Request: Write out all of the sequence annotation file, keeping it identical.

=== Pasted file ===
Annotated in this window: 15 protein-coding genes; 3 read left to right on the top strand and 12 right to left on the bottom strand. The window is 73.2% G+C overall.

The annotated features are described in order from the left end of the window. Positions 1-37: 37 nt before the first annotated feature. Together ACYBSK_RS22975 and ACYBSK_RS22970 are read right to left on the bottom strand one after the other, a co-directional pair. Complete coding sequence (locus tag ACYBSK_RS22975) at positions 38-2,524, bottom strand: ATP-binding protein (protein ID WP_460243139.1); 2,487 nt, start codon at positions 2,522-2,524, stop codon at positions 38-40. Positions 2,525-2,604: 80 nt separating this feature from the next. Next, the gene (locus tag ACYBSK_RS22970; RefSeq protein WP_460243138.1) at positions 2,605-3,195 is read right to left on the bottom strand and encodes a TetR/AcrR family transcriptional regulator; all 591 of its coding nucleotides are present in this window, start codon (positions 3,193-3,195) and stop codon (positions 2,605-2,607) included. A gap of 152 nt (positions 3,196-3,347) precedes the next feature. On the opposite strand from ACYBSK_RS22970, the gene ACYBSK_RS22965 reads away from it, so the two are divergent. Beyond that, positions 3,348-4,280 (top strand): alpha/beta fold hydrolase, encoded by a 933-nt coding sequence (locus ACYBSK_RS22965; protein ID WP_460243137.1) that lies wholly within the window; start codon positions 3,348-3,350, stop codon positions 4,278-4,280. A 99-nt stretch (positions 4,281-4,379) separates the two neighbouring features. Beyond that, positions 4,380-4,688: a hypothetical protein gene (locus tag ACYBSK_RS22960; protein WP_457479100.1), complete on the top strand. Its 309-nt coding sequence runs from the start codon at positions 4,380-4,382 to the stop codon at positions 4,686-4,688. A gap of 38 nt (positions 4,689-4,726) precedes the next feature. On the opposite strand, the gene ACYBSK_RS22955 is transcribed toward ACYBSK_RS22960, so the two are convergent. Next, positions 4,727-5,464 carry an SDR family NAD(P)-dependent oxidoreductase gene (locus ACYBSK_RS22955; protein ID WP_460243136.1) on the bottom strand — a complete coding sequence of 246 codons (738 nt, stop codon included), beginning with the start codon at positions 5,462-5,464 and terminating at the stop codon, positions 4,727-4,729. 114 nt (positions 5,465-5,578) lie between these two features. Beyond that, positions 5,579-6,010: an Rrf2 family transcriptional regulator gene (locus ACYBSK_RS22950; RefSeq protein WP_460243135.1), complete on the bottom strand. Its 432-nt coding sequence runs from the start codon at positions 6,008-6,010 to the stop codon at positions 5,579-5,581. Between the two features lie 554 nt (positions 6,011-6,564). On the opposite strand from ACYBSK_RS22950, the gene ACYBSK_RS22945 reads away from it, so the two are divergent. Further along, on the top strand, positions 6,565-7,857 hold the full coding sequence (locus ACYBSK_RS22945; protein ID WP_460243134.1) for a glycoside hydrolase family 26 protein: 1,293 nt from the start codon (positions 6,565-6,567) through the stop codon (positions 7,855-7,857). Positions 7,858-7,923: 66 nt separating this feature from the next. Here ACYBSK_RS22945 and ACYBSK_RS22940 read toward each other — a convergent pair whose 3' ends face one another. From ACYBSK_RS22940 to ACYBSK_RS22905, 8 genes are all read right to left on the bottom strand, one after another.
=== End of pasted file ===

Annotated in this window: 15 protein-coding genes; 3 read left to right on the top strand and 12 right to left on the bottom strand. The window is 73.2% G+C overall.

The annotated features are described in order from the left end of the window. Positions 1-37: 37 nt before the first annotated feature. Together ACYBSK_RS22975 and ACYBSK_RS22970 are read right to left on the bottom strand one after the other, a co-directional pair. Complete coding sequence (locus tag ACYBSK_RS22975) at positions 38-2,524, bottom strand: ATP-binding protein (protein ID WP_460243139.1); 2,487 nt, start codon at positions 2,522-2,524, stop codon at positions 38-40. Positions 2,525-2,604: 80 nt separating this feature from the next. Next, the gene (locus tag ACYBSK_RS22970; RefSeq protein WP_460243138.1) at positions 2,605-3,195 is read right to left on the bottom strand and encodes a TetR/AcrR family transcriptional regulator; all 591 of its coding nucleotides are present in this window, start codon (positions 3,193-3,195) and stop codon (positions 2,605-2,607) included. A gap of 152 nt (positions 3,196-3,347) precedes the next feature. On the opposite strand from ACYBSK_RS22970, the gene ACYBSK_RS22965 reads away from it, so the two are divergent. Beyond that, positions 3,348-4,280 (top strand): alpha/beta fold hydrolase, encoded by a 933-nt coding sequence (locus ACYBSK_RS22965; protein ID WP_460243137.1) that lies wholly within the window; start codon positions 3,348-3,350, stop codon positions 4,278-4,280. A 99-nt stretch (positions 4,281-4,379) separates the two neighbouring features. Beyond that, positions 4,380-4,688: a hypothetical protein gene (locus tag ACYBSK_RS22960; protein WP_457479100.1), complete on the top strand. Its 309-nt coding sequence runs from the start codon at positions 4,380-4,382 to the stop codon at positions 4,686-4,688. A gap of 38 nt (positions 4,689-4,726) precedes the next feature. On the opposite strand, the gene ACYBSK_RS22955 is transcribed toward ACYBSK_RS22960, so the two are convergent. Next, positions 4,727-5,464 carry an SDR family NAD(P)-dependent oxidoreductase gene (locus ACYBSK_RS22955; protein ID WP_460243136.1) on the bottom strand — a complete coding sequence of 246 codons (738 nt, stop codon included), beginning with the start codon at positions 5,462-5,464 and terminating at the stop codon, positions 4,727-4,729. 114 nt (positions 5,465-5,578) lie between these two features. Beyond that, positions 5,579-6,010: an Rrf2 family transcriptional regulator gene (locus ACYBSK_RS22950; RefSeq protein WP_460243135.1), complete on the bottom strand. Its 432-nt coding sequence runs from the start codon at positions 6,008-6,010 to the stop codon at positions 5,579-5,581. Between the two features lie 554 nt (positions 6,011-6,564). On the opposite strand from ACYBSK_RS22950, the gene ACYBSK_RS22945 reads away from it, so the two are divergent. Further along, on the top strand, positions 6,565-7,857 hold the full coding sequence (locus ACYBSK_RS22945; protein ID WP_460243134.1) for a glycoside hydrolase family 26 protein: 1,293 nt from the start codon (positions 6,565-6,567) through the stop codon (positions 7,855-7,857). Positions 7,858-7,923: 66 nt separating this feature from the next. Here ACYBSK_RS22945 and ACYBSK_RS22940 read toward each other — a convergent pair whose 3' ends face one another. From ACYBSK_RS22940 to ACYBSK_RS22905, 8 genes are all read right to left on the bottom strand, one after another.